Are you sure Hank done it this way? Frankly, I don’t think Chris Stapleton gives a damn.
In the two years since the Nashville singer-songwriter’s breakthrough with his album Traveller (the best-selling country album of the past couple of years), including the night he stole the 2015 Country Music Association Awards (in the major prizes as well as his performance), he’s often been held up as a standard-bearer of a bygone country “traditionalism.” And yes, the Kentucky-raised Stapleton has as much Waylon and Willie running through his musical veins as anyone does, as Stapleton signals with a stirring cover of Nelson’s early-1980s gem “Last Thing I Needed, First Thing This Morning” on his new album From A Room, Vol. 1.
But shrunk down to that size, the picture loses plenty of detail, including that this supposed throwback’s high-profile TV debut was alongside one of the world’s biggest pop stars, that old cowpoke Justin Timberlake. And to treat Stapleton as a burly, bearded rebuke to modern Nashville pretty boys such as Kenny Chesney and Luke Bryan, you have to ignore that for a decade he made a handsome living writing hits for them.
He’s had a bluegrass band and a southern-rock group, too, and his closest collaborator (besides his fellow singer and spouse, Morgane Stapleton, née Hayes, whose supple tones brighten up his grizzled yowls) is producer Dave Cobb, whose roots are much more in rock and soul. As Stapleton said in an interview last year, “I don’t think country music needs saving from anything. … I would rather people stop caring about [drawing] lines.”
Given Stapleton’s instinctive eclecticism, it was hard to guess how exactly he would follow a phenomenon like Traveller. Would he make a play for a more radio-friendly sound or steal further into left field? On From A Room, Vol. 1 (a second volume is coming later in the year), the changes are as modest and low-key as his persona. The album is a smidge stripped-down and—as hinted by the title, which refers to its recording in the hallowed RCA Studio A, where Chet Atkins forged the 1960s-vintage Nashville Sound—more live-sounding, compared with the previous album’s slightly smoother Americana atmospherics.
But really just slightly and a smidge. It makes sense it’s not an evolutionary leap forward, as it’s not a batch of new songs (no doubt his calendar’s been kind of full) but a selection from Stapleton’s reportedly thousand song–strong back catalog. The tunes don’t sound tired at all but raring to come out and play.
On my first listen, I got the impression the collection leaned more to Stapleton’s blues-rock side, with the hot licks of “Second One to Know,” “I Was Wrong,” “Death Row,” and the shaggy weed-scrounger anthem “Them Stems” evoking Freddie King or Stevie Ray Vaughan. Which, to be honest, is not my personal favorite sound. Thankfully, though, in a period when artists have been overstuffing albums with tracks to maximize the impact of streaming statistics on the charts, Vol. 1 weighs in at a lean nine songs. So it was easy to get better acquainted and find my way to its quieter moments, at which point I started to appreciate the contrasting vigor of the blues workouts.
The set’s twin peaks for me come midway, with the pairing of two love-on-the-rocks tunes, the cheeky “Up to No Good Livin’ ” (in which a reformed “Picasso of paintin’ the town” pays his penance in the form of regular spousal cross-examinations that turn “into the Gettysburg Address”) and the pitiless “Either Way,” about a couple shuffling numbly through the motions of a dead relationship. That song was first recorded by Lee Ann Womack on her 2008 album Call Me Crazy, in an arrangement that felt sorrowful but realistically resigned. Here, however, as the song claws its way out of Stapleton’s throat, it’s like it’s being howled into a starless void.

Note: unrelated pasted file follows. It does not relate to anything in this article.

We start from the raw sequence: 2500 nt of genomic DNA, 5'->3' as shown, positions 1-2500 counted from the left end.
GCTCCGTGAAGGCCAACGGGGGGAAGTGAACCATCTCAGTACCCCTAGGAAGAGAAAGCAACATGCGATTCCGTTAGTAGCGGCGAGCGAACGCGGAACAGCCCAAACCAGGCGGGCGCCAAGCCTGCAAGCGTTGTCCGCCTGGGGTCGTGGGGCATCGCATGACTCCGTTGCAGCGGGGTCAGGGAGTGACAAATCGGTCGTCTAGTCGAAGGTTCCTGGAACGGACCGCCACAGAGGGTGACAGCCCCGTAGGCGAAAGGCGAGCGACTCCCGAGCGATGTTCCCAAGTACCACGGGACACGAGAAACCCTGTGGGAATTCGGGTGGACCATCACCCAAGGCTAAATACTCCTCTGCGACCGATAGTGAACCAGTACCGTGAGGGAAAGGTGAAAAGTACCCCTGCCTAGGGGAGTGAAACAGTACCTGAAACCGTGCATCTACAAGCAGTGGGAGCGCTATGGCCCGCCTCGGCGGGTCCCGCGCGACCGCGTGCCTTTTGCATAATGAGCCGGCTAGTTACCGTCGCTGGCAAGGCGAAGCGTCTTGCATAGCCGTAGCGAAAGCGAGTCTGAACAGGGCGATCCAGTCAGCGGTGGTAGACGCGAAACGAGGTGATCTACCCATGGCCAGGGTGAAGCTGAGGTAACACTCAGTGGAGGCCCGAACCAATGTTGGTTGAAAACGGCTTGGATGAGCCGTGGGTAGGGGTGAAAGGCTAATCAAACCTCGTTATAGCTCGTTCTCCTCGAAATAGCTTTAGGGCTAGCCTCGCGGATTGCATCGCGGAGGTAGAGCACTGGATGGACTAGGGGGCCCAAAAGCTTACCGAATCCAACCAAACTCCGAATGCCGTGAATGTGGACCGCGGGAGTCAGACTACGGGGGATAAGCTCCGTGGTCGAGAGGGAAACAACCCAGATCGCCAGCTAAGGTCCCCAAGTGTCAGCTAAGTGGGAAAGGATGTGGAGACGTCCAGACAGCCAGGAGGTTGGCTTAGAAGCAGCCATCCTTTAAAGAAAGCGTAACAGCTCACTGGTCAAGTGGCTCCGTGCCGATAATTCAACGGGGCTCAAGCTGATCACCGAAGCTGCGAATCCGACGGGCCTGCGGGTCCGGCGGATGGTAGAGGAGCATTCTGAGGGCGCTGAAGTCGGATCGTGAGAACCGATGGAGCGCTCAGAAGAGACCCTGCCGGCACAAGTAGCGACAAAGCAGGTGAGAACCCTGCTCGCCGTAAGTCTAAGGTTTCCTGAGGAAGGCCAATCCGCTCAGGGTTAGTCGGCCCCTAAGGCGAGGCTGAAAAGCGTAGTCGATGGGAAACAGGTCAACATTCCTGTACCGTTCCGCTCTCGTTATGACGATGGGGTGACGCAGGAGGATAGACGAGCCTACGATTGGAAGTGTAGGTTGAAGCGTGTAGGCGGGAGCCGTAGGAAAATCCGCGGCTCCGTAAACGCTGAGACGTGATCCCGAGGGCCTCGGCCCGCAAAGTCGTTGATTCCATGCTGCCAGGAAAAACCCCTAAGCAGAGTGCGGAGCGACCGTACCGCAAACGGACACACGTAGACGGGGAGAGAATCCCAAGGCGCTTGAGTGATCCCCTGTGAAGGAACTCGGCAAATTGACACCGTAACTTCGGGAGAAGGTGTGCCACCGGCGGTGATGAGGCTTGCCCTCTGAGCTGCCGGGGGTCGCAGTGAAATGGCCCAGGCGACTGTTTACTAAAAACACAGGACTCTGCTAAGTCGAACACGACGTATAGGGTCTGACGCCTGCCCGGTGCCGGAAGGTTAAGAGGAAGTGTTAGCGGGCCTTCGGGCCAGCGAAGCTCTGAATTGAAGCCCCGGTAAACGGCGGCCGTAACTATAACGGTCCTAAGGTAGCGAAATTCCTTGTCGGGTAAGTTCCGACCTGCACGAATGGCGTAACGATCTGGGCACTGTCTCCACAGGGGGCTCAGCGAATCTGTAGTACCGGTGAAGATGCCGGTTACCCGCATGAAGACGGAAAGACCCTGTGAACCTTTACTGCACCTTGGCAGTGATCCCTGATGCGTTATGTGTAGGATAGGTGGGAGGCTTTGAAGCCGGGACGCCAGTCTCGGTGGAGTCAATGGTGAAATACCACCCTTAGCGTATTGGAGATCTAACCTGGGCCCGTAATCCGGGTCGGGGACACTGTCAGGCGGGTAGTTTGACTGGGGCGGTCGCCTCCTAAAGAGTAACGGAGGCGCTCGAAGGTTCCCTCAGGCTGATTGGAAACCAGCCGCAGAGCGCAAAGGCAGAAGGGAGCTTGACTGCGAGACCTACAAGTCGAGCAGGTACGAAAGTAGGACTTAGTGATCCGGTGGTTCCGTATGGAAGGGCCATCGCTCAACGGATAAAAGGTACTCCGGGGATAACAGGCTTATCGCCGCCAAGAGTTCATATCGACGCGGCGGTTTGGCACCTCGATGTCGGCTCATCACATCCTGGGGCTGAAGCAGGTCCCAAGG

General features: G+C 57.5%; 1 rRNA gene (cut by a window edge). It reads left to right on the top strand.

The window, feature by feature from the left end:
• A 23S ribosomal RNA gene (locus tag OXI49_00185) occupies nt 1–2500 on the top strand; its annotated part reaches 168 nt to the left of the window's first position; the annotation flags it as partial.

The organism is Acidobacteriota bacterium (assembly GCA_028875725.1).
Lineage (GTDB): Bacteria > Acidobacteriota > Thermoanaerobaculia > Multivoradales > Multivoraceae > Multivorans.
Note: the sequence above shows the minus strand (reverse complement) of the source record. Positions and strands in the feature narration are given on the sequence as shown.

On “Without Your Love,” the texture is closer to a classic soul ballad, as the band builds up from a subtle acoustic guitar figure into a more heated state of crisis in which “every moment’s a crime.” The entry of Morgane Stapleton’s duet vocal evokes the song’s central, structuring absence in a way that rivets our sympathies into synch with the narrator’s anguish.
The sole cover, that Willie oldie, is a charming genuflection to an elder master, who at 84 released his own album last week, God’s Problem Child (which the Wall Street Journal’s Barry Mazor calls Nelson’s “strongest and most consistent in decades”). And yet, in its loving fidelity to the original, the track suggests a few of Stapleton’s limitations: It’s only here, following Nelson’s blueprint, that his voice does anything unexpected with rhythm and meter, getting away from the obvious ways of phrasing around the arrangement. That’s one secret to growing from performing songwriter to versatile interpreter.
Fans who loved Traveller won’t be let down by From A Room, Vol. 1, but maybe not fully satiated either, so it helps to know the sequel is in the works, probably for the fall. It’s far too tempting to start guessing whether it will lead in other directions. I’d love, for instance, to hear Stapleton experiment with the contemporary R&B sounds that have been filtering into Nashville lately, through singers, such as Sam Hunt, who use digital beats and a more come-hither kind of loverman soulfulness than we usually associate with the words country style. (Though Nashville has had its bedroom-eyes phases in the past, too.) Or maybe the album will be more of a husband-and-wife duet record, opening the way for a solo outing by Morgane and perhaps even with some guests from among the wave of country female voices, some pop and some indie, who are kicking back against the radio-driven domination of dudes in the format—one level on which country could use some saving.
Most likely, though, Stapleton will keep following nobody’s agenda but his own. Which, on the evidence so far, should make anyone with open ears plenty thankful.